The effect of Covid restrictions and the pandemic on children with Special Educational Needs (SEN) could be “long-lasting” and “severe”.
That is according to NI’s mental health champion Professor Siobhan O’Neill.
Prof O’Neill also said young people as whole were “more heavily impacted by the pandemic and the restrictions than any other age group”.
It led to “an increase in the symptoms of mental ill health, behavioural, emotional and attention difficulties”.
Prof O’Neill was speaking during a briefing to assembly members (MLAs) on Stormont’s education committee.
Previous reports, including from Northern Ireland’s Commissioner for Children Koulla Yiasouma, have highlighted the “severe impact” of restrictions and the pandemic on young people.
There has also been a significant rise in young people in mental health crisis seeking help at hospital.
Prof O’Neill told MLAs that symptoms of mental ill health in children “increased during times when there were restrictions to activities and a reduction in face-to-face teaching in schools”.
“Young people’s mental health was poor before the pandemic and they were more heavily impacted by the pandemic and the restrictions than any other age group, there’s now a huge volume of research that shows that,” she said.
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But she said that not all children and young people had been affected equally.
“Rates were higher in younger children, children with special educational needs or neuro-developmental disorders, and children in deprived areas,” she said.
Prof O’Neill said the large-scale Co-Space study,, which tracked the mental health of parents, children and young people between March 2020 and July 2021, suggested “behavioural, emotional, and attention difficulties decreased as restrictions eased”.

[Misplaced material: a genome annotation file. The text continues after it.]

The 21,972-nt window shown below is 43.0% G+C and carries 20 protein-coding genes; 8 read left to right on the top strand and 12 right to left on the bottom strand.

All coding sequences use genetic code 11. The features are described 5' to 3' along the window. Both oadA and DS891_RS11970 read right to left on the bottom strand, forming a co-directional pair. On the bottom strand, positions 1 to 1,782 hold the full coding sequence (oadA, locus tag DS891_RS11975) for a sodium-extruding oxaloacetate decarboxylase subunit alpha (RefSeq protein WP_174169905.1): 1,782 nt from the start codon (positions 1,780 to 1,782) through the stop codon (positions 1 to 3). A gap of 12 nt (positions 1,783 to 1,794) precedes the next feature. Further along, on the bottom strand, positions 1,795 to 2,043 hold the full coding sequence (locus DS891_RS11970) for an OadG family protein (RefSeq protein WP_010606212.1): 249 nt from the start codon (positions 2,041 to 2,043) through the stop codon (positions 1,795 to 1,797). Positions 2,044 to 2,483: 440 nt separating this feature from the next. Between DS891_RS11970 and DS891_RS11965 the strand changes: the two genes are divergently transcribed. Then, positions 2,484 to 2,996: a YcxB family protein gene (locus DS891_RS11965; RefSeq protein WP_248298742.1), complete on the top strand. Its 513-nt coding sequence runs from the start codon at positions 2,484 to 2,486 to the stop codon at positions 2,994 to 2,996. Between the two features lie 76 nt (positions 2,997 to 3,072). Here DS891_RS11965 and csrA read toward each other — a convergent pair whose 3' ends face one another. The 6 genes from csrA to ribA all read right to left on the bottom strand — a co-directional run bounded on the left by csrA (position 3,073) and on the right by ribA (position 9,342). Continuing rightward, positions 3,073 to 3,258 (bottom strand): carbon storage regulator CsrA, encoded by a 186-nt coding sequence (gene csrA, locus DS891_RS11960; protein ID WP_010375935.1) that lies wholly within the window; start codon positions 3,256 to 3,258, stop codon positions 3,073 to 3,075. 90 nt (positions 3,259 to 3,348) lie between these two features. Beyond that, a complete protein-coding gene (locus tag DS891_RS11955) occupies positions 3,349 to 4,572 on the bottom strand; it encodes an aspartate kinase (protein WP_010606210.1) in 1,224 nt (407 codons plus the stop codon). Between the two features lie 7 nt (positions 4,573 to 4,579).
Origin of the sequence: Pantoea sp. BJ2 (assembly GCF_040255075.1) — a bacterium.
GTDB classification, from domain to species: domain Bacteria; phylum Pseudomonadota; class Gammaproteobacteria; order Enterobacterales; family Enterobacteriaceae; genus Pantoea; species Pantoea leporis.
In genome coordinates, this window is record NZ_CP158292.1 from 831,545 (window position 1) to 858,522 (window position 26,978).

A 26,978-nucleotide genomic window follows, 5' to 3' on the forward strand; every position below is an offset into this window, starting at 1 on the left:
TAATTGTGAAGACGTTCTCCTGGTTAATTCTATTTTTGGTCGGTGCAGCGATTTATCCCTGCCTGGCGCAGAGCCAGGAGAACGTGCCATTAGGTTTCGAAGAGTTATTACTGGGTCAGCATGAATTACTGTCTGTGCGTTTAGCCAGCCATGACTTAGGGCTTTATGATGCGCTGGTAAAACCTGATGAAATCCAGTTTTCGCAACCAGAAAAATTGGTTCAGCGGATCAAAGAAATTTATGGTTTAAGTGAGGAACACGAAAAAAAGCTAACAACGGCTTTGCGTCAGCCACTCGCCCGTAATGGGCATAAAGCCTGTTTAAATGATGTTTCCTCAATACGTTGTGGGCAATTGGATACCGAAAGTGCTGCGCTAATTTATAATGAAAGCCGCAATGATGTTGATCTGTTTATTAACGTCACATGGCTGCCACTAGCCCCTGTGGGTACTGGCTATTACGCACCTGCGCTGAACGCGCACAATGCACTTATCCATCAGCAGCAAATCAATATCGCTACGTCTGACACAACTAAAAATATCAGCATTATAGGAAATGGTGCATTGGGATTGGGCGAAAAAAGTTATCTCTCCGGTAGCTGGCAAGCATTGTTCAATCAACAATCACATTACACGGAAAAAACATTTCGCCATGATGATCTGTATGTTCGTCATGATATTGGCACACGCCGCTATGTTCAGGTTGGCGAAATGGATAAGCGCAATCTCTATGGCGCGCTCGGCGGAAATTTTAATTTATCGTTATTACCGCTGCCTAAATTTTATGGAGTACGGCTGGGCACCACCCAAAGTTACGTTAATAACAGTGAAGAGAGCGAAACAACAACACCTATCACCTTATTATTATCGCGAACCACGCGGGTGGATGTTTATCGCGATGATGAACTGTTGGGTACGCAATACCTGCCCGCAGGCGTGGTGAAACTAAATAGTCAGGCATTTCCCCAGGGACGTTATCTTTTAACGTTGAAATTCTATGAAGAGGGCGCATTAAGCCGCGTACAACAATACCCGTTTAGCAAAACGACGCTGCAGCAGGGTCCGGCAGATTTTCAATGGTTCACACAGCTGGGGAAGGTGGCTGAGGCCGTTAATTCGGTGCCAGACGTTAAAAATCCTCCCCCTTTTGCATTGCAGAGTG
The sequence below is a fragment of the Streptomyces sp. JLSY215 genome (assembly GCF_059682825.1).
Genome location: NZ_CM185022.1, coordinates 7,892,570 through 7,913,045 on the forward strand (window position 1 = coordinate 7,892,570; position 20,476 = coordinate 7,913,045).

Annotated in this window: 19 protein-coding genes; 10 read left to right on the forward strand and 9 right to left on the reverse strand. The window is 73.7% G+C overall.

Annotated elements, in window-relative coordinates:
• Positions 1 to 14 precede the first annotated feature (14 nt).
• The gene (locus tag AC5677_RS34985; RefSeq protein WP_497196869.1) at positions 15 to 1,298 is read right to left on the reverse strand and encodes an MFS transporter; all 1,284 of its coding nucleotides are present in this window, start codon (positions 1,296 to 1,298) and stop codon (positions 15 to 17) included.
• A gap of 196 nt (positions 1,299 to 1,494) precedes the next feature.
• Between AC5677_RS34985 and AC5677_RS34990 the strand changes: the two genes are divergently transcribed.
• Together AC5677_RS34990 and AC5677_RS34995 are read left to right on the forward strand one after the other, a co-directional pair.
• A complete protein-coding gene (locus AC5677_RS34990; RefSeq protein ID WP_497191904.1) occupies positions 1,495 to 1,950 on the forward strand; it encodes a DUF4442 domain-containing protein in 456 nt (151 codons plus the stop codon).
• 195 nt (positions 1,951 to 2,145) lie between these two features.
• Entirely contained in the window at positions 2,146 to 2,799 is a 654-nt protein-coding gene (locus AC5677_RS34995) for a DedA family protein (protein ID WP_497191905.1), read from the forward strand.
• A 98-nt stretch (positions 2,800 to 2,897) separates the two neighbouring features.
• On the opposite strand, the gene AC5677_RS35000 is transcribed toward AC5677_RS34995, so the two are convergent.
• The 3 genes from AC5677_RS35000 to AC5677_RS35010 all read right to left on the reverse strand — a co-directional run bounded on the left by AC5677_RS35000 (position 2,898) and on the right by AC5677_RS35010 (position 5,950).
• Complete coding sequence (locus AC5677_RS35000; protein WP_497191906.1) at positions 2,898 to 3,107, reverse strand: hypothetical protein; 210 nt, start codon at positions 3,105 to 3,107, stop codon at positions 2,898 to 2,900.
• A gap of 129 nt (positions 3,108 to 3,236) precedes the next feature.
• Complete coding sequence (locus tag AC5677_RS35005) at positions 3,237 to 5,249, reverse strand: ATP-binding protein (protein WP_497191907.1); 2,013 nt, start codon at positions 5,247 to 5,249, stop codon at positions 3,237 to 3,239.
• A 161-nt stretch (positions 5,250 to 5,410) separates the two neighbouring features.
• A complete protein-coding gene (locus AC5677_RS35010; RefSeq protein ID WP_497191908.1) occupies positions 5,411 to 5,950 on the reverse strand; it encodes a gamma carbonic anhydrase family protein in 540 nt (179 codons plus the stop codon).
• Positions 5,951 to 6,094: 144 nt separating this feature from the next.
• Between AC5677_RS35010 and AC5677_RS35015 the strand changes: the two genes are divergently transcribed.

Therefore she suggested the impact would be relatively short-lived for most children.
But she said children with SEN and from low-income households had not “shown the same level of recovery”.
MLAs on the committee had previously been told that essential services for many young people with disabilities “went to zero overnight” due to lockdowns.
That had led to some children harming themselves and injuring their parents.
Many respite and other support services were also suspended due to the coronavirus pandemic.
Some families have said their children regressed and struggled to cope due to the withdrawal of day centre and respite services.
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However, the executive decided that special schools should remain open to all pupils when other schools moved mainly to remote learning in January 2021.
‘Lower levels of happiness’
Prof O’Neill was asked by Sinn Féin MLA Nicola Brogan about the impact on children with SEN.
“I need to keep raising this at every opportunity because those are a group of young people who are not recovering,” Prof O’Neill said.
“The effects are more long-lasting and much more severe.
“One of the studies showed that young people who were disabled had lower levels of happiness. That’s just shocking.
“We need to do something for that group of young people and their carers.
“Some services haven’t come back again, you know, and we’ve closed schools this week,” she said.
Prof O’Neill also said it was “vital” that there was funding for a new 10-year mental health strategy including an increase in funding for Child and Adolescent Mental Health Services.
BBC News NI has also previously revealed that children’s mental health assessment targets have previously been breached hundreds of times.